I have an acquaintance who is in a wheel chair.  He was a former top ranked cyclist who had a severe accident that put him there.  Recently I ran into him and asked how it was going. His response was interesting and stuck with me.  Here is what he said:

“By and large, the world is not made for people like me. Occasionally I run into some experience that is pretty rotten.  Doesn’t have to be that way but it is.  Lots of people take short cuts when planning or designing something.”

It was that phrase that has rolled around in my head for a couple of months now.  I mention it now because this is in large part what we are seeing the design and management of online communities.  Generally there is one way to engage, one way to find people, one way to create content and if lucky, one way to collaborate.  Why?  That’s how it was designed.

So why is this?  In large part, I place the blame on the industry pundits.  If you have ever been to a social media conference, you know what I am talking about.  Keynote speakers focus on ‘Glittering Generalities’.  The sparkly stuff that is so enticing and provides immediate gratification.

‘Join the conversation.’

The problem is that not all users are created equal and  faceted engagement is still light years off for most community designers and Glittering Generalities, while exciting to hear are just that.  Generalities that are useless in the trenches of day to day operations.

So what is faceted engagement?  It’s a simple concept but not necessarily simple to execute.  Think about it as creating a variety of ways for users to get and remain involved within a community.  Ever been to a restaurant that only had baked chicken on the menu?  Of course not, good restaurants know their customer base and build a variety of dishes at the proper price points that will appeal to their target clientele.  If you understand this, then you understand faceted engagement.  Still, most online communities focus on building an experience in a very generic way and generic always leads to uninspiring.  To be successful, you have to really understand your user and think about what they want to get out of an experience, how they want to involve themselves.  The totality of their experience.

By the way, if you start off with community platform functionality, you have totally missed the boat.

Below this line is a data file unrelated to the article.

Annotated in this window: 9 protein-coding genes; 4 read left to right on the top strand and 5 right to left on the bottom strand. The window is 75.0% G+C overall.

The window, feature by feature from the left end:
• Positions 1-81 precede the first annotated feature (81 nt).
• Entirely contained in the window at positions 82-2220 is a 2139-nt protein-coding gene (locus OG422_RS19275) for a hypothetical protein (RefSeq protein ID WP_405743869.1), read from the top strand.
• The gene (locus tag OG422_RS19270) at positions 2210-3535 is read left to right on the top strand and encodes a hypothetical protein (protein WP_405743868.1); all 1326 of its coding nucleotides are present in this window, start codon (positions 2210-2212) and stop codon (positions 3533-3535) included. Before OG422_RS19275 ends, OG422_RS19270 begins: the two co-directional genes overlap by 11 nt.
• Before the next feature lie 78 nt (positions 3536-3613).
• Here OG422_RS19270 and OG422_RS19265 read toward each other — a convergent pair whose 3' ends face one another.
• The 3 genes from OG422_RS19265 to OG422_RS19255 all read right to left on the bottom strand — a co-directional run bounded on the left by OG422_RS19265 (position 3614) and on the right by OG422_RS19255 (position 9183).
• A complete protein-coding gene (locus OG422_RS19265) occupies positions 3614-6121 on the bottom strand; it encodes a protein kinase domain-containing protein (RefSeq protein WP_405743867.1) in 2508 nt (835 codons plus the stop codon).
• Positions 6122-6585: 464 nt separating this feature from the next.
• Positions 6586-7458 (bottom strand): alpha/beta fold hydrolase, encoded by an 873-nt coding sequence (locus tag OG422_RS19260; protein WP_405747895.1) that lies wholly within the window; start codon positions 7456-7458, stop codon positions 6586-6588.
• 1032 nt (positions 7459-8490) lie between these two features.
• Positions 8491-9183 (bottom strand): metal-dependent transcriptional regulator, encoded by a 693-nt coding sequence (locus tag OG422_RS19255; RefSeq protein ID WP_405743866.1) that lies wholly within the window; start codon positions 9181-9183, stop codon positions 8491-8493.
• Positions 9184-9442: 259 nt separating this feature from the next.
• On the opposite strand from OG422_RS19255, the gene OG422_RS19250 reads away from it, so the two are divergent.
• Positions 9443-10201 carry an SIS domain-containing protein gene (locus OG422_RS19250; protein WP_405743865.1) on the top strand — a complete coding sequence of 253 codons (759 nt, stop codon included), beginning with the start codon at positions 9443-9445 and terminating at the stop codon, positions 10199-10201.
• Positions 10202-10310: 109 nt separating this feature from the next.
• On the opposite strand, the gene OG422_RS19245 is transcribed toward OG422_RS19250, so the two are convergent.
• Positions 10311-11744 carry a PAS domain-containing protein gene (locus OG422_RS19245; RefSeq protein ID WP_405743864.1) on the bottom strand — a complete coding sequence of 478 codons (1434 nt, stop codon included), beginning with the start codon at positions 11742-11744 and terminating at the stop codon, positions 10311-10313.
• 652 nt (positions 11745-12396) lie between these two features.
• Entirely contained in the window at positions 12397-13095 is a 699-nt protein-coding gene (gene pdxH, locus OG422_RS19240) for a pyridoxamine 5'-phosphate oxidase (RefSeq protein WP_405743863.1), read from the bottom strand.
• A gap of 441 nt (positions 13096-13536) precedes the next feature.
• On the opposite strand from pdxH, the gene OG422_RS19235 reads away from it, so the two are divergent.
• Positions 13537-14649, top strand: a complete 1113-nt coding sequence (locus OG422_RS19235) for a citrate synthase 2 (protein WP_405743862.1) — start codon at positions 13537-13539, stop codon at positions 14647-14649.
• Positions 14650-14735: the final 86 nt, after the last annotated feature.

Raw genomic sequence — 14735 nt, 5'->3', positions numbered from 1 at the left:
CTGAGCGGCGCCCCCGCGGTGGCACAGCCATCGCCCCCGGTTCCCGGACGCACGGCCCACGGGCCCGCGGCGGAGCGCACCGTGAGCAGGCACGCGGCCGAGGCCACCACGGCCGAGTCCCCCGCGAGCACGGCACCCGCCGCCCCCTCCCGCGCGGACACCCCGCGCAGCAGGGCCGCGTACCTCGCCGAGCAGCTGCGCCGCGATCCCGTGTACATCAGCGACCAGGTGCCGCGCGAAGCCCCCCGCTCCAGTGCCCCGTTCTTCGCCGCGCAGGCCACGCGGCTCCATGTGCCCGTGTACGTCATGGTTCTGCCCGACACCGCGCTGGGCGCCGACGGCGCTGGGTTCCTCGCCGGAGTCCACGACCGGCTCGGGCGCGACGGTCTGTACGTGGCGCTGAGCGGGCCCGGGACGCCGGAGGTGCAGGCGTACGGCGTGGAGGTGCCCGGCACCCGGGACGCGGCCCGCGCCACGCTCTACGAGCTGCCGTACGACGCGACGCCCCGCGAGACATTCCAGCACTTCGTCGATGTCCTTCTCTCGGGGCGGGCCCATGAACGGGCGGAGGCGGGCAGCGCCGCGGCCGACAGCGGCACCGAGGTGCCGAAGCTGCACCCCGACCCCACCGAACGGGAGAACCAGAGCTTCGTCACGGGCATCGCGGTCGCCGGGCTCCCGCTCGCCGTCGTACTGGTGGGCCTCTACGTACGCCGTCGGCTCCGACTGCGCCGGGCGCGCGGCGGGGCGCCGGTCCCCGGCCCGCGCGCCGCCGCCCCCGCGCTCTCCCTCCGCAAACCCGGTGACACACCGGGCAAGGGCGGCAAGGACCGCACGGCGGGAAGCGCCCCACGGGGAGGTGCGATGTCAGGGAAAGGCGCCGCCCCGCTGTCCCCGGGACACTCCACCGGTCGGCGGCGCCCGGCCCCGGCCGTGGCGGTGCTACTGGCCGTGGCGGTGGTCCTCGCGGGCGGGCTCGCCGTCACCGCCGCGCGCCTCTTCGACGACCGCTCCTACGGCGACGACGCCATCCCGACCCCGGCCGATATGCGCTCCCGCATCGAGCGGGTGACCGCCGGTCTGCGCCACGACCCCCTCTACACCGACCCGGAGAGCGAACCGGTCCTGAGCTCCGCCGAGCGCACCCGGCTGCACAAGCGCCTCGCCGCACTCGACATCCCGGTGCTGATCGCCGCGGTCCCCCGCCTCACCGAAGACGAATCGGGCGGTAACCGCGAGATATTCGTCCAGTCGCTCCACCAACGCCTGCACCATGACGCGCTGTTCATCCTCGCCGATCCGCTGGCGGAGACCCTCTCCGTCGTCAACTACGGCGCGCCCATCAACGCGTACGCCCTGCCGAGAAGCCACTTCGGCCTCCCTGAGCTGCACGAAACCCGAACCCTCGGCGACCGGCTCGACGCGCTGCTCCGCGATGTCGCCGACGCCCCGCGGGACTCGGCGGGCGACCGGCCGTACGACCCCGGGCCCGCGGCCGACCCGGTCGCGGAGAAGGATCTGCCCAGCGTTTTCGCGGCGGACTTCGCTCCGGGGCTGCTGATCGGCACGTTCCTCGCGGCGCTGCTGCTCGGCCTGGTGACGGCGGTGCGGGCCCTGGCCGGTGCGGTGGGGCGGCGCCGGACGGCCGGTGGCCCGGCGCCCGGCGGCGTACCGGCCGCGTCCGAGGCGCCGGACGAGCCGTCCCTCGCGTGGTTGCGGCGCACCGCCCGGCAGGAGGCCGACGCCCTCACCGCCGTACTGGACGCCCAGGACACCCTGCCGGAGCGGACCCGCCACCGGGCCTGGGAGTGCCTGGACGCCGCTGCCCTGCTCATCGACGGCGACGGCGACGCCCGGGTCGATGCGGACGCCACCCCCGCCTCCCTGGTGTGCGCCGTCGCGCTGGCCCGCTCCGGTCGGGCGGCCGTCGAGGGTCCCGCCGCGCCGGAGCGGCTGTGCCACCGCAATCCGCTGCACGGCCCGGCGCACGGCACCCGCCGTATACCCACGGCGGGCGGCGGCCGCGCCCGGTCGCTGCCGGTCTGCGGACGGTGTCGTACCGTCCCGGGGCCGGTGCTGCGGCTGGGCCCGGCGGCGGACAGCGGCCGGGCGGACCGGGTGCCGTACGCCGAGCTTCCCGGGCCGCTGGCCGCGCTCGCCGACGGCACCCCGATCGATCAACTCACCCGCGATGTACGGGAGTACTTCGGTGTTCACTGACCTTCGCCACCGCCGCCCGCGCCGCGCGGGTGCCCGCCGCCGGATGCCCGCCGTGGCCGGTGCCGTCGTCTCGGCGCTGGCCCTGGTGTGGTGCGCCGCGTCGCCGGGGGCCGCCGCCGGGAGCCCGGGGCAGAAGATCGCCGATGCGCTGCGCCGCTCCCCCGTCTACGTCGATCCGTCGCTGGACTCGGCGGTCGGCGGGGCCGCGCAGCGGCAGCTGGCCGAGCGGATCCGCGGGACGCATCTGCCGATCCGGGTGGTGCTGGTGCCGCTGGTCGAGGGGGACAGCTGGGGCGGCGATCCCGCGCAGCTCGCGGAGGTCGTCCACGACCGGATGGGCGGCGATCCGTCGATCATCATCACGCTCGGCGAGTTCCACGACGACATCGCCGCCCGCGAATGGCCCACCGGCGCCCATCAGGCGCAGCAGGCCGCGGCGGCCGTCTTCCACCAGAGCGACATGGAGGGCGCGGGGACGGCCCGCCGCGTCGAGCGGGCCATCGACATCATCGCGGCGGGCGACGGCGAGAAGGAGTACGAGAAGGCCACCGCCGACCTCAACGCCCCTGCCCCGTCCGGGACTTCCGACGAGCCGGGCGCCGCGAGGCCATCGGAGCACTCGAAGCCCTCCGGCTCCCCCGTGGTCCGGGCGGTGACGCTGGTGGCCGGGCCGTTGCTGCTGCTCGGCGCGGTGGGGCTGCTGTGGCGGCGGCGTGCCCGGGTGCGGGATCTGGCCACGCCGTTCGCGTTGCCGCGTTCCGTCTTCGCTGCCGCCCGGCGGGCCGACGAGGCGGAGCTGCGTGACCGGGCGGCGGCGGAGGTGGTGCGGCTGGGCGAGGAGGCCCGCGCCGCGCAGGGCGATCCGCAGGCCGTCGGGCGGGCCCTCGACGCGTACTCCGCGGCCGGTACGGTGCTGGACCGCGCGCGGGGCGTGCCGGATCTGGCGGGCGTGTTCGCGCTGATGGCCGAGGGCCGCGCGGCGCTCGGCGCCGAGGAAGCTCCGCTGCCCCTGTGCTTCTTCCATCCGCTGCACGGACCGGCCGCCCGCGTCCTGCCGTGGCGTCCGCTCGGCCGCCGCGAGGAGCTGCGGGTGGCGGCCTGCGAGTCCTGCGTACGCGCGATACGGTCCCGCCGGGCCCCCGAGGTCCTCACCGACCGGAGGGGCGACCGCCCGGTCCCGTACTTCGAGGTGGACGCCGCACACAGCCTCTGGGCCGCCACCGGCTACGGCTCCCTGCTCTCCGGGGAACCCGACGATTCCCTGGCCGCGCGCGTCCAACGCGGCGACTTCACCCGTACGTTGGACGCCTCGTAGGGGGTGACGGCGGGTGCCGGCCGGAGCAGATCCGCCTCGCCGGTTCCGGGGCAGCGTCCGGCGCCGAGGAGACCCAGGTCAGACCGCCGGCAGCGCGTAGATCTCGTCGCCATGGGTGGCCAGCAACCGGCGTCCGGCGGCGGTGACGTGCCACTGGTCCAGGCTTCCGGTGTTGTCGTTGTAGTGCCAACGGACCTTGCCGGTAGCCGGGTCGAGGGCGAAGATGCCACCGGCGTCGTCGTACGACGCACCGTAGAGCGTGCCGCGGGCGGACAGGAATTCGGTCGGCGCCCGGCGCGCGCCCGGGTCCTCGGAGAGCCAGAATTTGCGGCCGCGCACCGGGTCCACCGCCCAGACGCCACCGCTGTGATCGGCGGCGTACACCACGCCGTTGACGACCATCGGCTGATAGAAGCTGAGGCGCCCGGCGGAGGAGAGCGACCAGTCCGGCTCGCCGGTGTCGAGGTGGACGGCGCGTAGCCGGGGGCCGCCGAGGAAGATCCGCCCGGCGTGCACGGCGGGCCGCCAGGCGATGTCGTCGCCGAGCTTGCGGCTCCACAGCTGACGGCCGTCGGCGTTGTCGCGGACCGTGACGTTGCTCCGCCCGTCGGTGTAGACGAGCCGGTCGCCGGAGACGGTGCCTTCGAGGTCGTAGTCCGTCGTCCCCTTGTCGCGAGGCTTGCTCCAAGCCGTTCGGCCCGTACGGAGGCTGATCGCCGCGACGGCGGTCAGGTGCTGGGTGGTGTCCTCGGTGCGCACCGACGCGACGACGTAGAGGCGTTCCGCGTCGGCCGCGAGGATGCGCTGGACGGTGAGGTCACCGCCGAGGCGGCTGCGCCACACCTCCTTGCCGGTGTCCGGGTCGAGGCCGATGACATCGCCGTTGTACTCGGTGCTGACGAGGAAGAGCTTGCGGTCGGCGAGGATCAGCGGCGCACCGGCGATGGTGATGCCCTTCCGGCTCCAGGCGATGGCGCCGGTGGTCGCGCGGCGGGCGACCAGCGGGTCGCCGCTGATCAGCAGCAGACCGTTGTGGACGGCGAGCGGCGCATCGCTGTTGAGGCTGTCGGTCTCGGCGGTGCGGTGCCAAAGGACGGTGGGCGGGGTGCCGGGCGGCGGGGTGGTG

Community architects need to start thinking more like successful product designers.  Build the product and the experience to fit your user, how they live or work, what do they want to get out of this commitment with you.  Focus on the details.  Create real use scenarios.  Generate engagement calendars.  Putting a UX on an out of the box application will not get you very far in terms of developing a sustainable relationship with your customer.

For instance, Forrester’s Augie Ray recently posted a blog posing the question as to why social behaviors are beginning to plateau.  Seems that today, we have more joiners (the equivalent of browsers in a store) but fewer creators ?  Why is this?  Well, we know that creators are a unique and special breed of individual.  Fact is there are fewer of them than other users who actively engage online such as Collectors.  For every legion of Joiners, there are only a handful of Creators.  That’s a fact.  To attract and keep Creators engaged, you have to make the experience interesting and worthwhile to them.

Faceted engagement is important because you don’t really know how the engaged user (in this case the Creator) will want to engage on that day but you should have a pretty good idea of what their range of interest is.  What’s interesting, exciting and enticing will fall into that range or a spectrum of engagement activities.  A good community architect’s job is to understand that spectrum and then build engagement tools and activities that support it.

Overall, community designers are getting better at this, but we are still in the infancy of dynamic online social design.  Brands want to sell product and to keep customers happy which is why most community venues today exist.  Knowing this, there needs to be as much attention given to developing a relevant and robust community experience as is given to the design and support of the products the brand sells.  Anything short of that and community will be the weak link in the brand chain.

Yes, I know, this is a lot of work and most of it isn’t glamorous or exciting.  However, who ever said that building successful communities was easy?  Don’t believe me?  Ask a product designer.

Steve Hershberger

Steve Hershberger